A Captain’s Century

Stephen Fleming, New Zealand’s most successful captain, this week earnt his 100th Test cap in the first Test against South Africa at Centurion. In 12 years of international cricket, nine of them as captain of the national team, Fleming has had plenty of ups and downs, great moments in New Zealand cricket history and forgettable moments, and has had to become used to the fickle and sharply fluctuating opinions of the side of the New Zealand public and particularly media.

To bring up the milestone in South Africa provides a welcome change to Fleming, whose memories of the country could not be described as entirely pleasant. His first tour of South Africa in 1994 was the infamous tour during which he, Matt Hart and Dion Nash were suspended for cannabis use. The next tour in 2000 was an absolute disaster, with a whole team’s worth of players coming home with injury. Disappointments in the Super Six finish in the 2003 World Cup and the comprehensive ODI series defeat late last year, despite the closeness of many of the matches, also contribute to the general lack of fondness of memories for Fleming’s trips to South Africa. And just before he started to think his luck in the Rainbow Nation was turning, he was out to a dubious decision for a 5-ball duck in the first innings.

Born in Christchurch on the 1st of April 1973, Fleming was identified as a talent early in his career. He made his debut for Canterbury in the 1991-92 season, coming into the mighty and dominant Canterbury side of the 90s and immediately having an impact and being involved in the team’s many successes in the first-class competition. It was just three years before the first Test cap was handed to Fleming, and he celebrated with a glorious 92 in the second innings of his debut.

He impressed most of those who saw him with his elegance and strokeplay, and when he returned after the suspension of 1994 a more mature cricketer he looked very much at home at the international level. But he needed every bit of that maturity when the captaincy was thrust upon him at the age of just 23, replacing dumped Canterbury team-mate Lee Germon.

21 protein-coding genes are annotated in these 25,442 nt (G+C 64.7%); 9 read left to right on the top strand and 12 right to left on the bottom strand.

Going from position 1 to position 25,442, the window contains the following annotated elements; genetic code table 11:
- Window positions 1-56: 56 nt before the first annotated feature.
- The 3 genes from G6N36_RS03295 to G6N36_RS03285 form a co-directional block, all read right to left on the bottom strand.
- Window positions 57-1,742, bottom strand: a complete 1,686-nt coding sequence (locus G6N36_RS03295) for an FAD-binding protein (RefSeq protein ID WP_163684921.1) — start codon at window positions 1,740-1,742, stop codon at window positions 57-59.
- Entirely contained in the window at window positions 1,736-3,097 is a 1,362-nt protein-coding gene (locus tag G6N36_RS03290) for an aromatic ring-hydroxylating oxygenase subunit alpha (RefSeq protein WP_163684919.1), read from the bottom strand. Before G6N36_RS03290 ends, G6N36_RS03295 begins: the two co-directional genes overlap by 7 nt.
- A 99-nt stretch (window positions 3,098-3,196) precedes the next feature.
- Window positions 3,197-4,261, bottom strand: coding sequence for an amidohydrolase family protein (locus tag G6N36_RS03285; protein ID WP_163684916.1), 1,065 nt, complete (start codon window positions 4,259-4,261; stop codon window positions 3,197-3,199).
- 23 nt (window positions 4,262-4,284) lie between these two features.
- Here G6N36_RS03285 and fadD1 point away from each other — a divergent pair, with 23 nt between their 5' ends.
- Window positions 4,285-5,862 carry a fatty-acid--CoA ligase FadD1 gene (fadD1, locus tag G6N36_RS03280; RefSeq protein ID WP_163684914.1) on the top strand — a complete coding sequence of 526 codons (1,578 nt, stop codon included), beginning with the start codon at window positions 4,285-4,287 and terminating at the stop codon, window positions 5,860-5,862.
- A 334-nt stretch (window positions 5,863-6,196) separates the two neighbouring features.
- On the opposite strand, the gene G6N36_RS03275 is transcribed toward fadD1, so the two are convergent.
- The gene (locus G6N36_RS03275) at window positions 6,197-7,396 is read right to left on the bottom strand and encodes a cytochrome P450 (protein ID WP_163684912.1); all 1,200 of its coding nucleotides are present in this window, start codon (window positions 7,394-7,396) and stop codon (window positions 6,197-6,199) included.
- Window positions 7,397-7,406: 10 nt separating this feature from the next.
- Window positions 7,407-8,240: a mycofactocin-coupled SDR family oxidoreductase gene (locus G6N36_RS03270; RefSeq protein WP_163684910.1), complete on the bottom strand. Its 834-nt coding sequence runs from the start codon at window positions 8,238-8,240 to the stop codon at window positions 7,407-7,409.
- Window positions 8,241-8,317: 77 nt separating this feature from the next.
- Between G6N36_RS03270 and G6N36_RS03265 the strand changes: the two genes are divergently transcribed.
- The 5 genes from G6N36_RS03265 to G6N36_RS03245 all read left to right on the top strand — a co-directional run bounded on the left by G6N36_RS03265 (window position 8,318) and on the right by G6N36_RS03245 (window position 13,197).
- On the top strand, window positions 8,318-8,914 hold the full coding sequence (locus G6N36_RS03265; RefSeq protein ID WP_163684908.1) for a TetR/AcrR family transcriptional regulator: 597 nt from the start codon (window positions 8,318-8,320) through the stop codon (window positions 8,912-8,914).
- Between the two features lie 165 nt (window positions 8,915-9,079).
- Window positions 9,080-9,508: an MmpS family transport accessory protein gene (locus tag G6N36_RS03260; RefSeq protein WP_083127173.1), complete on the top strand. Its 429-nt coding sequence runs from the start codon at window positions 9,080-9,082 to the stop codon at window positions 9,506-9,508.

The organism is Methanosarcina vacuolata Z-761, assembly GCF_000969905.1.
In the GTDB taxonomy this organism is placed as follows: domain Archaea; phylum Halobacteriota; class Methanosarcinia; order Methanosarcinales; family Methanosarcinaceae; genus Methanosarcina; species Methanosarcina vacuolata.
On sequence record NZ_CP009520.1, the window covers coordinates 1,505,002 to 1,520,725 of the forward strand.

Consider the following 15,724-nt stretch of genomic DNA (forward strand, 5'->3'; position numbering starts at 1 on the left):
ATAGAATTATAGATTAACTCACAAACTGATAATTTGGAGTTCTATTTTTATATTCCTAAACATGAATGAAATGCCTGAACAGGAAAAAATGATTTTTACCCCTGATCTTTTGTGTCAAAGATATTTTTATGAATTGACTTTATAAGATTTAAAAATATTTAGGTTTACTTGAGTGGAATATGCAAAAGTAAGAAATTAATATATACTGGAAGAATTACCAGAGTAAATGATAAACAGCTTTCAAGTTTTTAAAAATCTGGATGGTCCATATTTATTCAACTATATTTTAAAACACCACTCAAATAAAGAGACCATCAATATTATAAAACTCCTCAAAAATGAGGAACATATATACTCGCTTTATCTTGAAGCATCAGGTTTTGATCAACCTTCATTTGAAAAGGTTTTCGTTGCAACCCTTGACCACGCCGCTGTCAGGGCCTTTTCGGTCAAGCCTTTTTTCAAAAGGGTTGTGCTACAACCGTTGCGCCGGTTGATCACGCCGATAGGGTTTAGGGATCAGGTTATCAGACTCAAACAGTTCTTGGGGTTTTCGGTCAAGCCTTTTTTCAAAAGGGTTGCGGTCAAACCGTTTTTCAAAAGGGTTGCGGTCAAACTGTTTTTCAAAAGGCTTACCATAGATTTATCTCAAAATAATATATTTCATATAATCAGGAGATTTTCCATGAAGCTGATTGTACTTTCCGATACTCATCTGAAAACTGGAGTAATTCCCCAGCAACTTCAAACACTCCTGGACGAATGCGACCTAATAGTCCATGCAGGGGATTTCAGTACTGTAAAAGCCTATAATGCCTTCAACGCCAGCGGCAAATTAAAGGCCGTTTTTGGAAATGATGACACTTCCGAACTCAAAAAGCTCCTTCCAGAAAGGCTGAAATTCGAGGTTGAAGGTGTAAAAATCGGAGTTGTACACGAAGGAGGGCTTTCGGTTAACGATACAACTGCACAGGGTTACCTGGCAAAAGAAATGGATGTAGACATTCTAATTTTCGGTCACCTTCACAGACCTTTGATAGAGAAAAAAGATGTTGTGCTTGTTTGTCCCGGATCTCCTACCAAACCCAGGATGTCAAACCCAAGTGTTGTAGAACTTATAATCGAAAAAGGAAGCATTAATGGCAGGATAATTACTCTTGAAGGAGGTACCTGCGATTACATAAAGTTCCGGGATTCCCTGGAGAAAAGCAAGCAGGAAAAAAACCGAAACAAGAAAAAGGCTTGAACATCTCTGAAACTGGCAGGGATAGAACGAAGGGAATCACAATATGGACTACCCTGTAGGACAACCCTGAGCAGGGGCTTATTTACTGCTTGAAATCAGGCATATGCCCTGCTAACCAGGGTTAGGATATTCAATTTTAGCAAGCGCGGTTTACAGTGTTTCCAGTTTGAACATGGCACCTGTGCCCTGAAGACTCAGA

Despite a lack of success initially, the selectors showed considerably more patience with their young captain than many others in New Zealand, and eventually their patience paid off. Fleming over the years improved with experience and emerged as one of the finest tacticians in world cricket. It wasn’t until the historic first Test series win in England though that people around the world and the more skeptical at home began to take notice. From there his stature only grew in the eyes of international experts, culminating in the 0-0 series draw in Australia in 2001. In that series Fleming developed a series of plans for the Australian batsmen, and with the exception of the massively in-form Matthew Hayden the plans worked brilliantly and attracted worldwide recognition.

He has always had his share of critics, whether it be his conversion rate or a prolonged sequence of poor results (due mostly to the New Zealand team’s ridiculous amount of injuries in the last decade), but has overall silenced the majority. The conversion rate issue was the first thing many thought of whenever Fleming’s name was mentioned in the late 90s, but he marked the turn of the century with a turnaround. At one stage the holder of the world record for worst conversion rate with two centuries and over 30 fifties, Fleming started the reversal in New Zealand’s historic innings at Perth against Australia. One of four New Zealanders to reach triple figures that day, Fleming hasn’t looked back since, lifting his century total to eight, including two double centuries. The turnaround in form is in part due to his hugely successful stint with Middlesex in 2001, during which he was able to play without the captaincy and focus only on developing his batting.